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Let’s give Minnesota some affirmative action for winter

Courtesy of Ann Markusen
Ann Markusen and Joana Campolina on White Sky Rock summit above Caribou Lake.

Some years ago, at a yoga retreat in northern California, a woman asked me where I was from. I said “northern Minnesota.” “Oh!” she responded, “I feel so sorry for you.” “Why?!” I asked. She launched into a string of negative presumptions about how terrible our winters must be. I laughed. And told her the truth.

Ann Markusen

For me, winter was a major reason I came home after 35 years of living elsewhere —  Washington, D.C.; Lansing, Michigan; Colorado’s front range; the Bay Area; Chicago;  central New Jersey. I missed the snow. The sun sparkling on the snow. Those winter nights when I’m drawn out of the house to dance with the northern lights. The snow sports: ice skating, cross-country and downhill skiing, snowmobiling, ice fishing.

For years after returning, almost every morning from November through April, I bore up under my favorite newscaster’s predictable disparaging of our state’s weather. I wonder if news anchors in Phoenix use groaning adjectives to describe their 110-degree summer days or forecast your air conditioning bill! Or in Florida, when they report sky-high humidity, do they complain that it smells bad as well as makes you wilt? I don’t think so. Is it some Minnesota character fault that makes us advertise our self-pity and create bad press for our winter businesses?

It’s a matter of individual taste. But the months I find challenging in Minnesota are November, March and April. My brother Steve warned me when I moved home: November is a stormy, wet and unpredictable monthly. March through April, we’re often disappointed by persistent cold and damp. But … the waterfowl are returning, and that’s a considerable consolation!

It's not that hard to adapt

We aren’t putting our best foot forward to encourage people to stay or move here. Or return after school or work. Or to forgo “snowbirding.” It’s not that hard to adapt to Minnesota winters. Driving can be challenging. But winters in D.C. or central New Jersey are worse: terrible ice on the roads, almost no investment in snow-removal equipment. It’s accident heaven. My secretary used to call mornings after the slightest snowfall and say, “I can’t make it in.” I argued that it’s not that hard to learn to drive in these conditions. She simply retorted, “Well I could, but all those other people won’t, so I’m not coming in!” She was terrific, so I put up with it.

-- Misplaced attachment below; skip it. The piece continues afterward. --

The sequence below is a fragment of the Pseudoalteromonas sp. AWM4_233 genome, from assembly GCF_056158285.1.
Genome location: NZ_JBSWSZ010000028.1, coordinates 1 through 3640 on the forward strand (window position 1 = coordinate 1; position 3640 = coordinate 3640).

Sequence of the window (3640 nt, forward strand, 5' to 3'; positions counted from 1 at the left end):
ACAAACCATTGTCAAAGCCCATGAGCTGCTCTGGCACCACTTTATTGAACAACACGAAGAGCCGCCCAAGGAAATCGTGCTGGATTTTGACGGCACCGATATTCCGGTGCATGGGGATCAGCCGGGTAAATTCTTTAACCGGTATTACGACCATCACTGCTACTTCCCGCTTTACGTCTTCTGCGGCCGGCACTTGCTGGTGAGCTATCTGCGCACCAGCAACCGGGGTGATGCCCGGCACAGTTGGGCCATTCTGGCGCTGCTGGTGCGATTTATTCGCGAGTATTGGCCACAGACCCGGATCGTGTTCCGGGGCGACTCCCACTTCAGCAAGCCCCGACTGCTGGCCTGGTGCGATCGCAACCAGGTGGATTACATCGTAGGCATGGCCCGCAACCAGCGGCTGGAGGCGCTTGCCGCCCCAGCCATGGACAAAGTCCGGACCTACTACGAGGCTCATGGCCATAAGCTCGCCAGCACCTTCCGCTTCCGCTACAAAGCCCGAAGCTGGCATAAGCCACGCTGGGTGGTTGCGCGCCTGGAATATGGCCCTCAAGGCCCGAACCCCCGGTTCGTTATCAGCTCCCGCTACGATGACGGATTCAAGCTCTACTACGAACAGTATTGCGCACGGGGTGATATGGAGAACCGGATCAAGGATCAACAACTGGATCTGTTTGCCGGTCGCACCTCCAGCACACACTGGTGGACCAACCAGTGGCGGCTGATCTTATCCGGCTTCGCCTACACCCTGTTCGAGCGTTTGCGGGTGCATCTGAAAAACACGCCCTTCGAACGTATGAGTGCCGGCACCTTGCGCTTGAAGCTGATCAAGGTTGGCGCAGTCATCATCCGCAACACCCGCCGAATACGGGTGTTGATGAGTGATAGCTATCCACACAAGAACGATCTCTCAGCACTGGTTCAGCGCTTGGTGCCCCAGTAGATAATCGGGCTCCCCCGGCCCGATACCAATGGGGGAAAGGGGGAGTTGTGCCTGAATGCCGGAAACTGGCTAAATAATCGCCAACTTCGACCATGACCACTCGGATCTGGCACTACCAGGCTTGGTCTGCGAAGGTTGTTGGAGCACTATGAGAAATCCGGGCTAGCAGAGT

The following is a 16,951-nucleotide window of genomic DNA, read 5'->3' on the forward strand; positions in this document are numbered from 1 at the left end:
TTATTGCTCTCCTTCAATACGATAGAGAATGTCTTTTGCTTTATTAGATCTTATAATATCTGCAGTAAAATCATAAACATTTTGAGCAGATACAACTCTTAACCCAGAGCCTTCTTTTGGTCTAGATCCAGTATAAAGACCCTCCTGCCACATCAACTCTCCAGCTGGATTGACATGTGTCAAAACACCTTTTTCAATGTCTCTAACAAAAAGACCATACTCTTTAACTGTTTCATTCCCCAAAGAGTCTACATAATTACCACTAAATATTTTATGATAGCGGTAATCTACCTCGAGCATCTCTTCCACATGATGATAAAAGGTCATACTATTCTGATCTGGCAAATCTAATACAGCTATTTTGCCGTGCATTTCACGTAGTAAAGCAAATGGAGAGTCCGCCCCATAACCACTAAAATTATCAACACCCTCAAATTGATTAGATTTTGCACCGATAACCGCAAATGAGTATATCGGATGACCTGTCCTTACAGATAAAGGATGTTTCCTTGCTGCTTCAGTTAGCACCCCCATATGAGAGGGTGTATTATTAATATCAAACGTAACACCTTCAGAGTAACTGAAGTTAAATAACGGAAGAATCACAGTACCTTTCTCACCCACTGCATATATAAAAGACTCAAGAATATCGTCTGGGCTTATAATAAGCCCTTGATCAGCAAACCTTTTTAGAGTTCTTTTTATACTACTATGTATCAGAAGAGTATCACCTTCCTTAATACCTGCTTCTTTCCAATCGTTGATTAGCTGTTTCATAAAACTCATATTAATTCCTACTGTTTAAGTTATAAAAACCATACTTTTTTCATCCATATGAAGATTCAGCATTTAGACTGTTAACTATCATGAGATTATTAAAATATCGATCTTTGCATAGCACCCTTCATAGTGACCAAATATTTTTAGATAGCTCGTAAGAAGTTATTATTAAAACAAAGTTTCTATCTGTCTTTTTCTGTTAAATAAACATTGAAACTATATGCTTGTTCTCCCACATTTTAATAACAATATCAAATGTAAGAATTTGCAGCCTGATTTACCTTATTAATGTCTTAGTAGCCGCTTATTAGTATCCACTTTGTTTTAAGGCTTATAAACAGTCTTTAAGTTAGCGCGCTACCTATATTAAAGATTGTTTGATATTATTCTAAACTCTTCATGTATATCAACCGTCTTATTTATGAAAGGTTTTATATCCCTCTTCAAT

A few years ago, a young Brazilian friend wrote that she had two weeks between college and graduate school, and she’d like to visit us. Her two weeks were in January! I thought about it and proposed that we spend one week going up the North Shore in the true winter, followed by week in southern Arizona. I knew she’d never seen the great American deserts.

After Joana disembarked from the plane, we bought her a thick snow jacket at a Twin Cities sports shop. We drove up a magical Highway 61, stopping to gaze at icefalls where rivers plunge over the edge of the escarpments – the Baptism River, Gooseberry Falls. Where storms have graced evergreens with ice sculptures. In the snow, we climbed White Sky Rock, above Caribou Lake. We drove up the Gunflint Trail to welcome dogsled racers coming cross the frozen lake to the finish line. We had a ball!

We're talking layers

It is all about clothing. People laugh when I demonstrate what my friend June and I wear on our morning 2.3 mile walk six days a week. Two pairs of socks. Longies and legwarmers. A pair of blue jeans over these, and snowpants as well. A cami, a turtleneck, a wool sweater, snow jacket, and a frightful orange and yellow vest to alert hunters and drivers. Wool gloves engulfed in big snow mitts covering nearly to my elbows. And the frosting: ear band, thick wool hat, woolen scarf. Mine is secondhand cashmere bought at a used clothing store in New York City 20 years ago. When you breathe moisture into it, it stays warm! Goggles if windy. It’s not rocket science. And we walk briskly.

Studying the Minnesota economy a decade ago, I was surprised to learn that Minnesota had fewer doctors and health care practitioners per capita compared to rest of the U.S. I wondered if this resulted from an exodus of older, more vulnerable folks to warmer climates. But no, we have the same proportion of people over 65 as countrywide. Maybe the hardier ones stay? And that could be true for all ages. I don’t know, just speculating.

Anyway, for the sake of our winter sports entrepreneurs and hospitality sectors, why not put our best winter foot forward? Why not a campaign by our Minnesota State tourism bureau that says, “We’re wintery and we know how to play in it?” I recommend outing groups like the Minnesota Rovers Outdoors Club and the Northstar Ski Touring Club. Both offer affordable options, all year round, to ski, bike, hike, and more. Best yet, just walk out your back door. Or take a walk in your neighborhood. It’s never as bad as you imagine! And it might be a winter wonderland.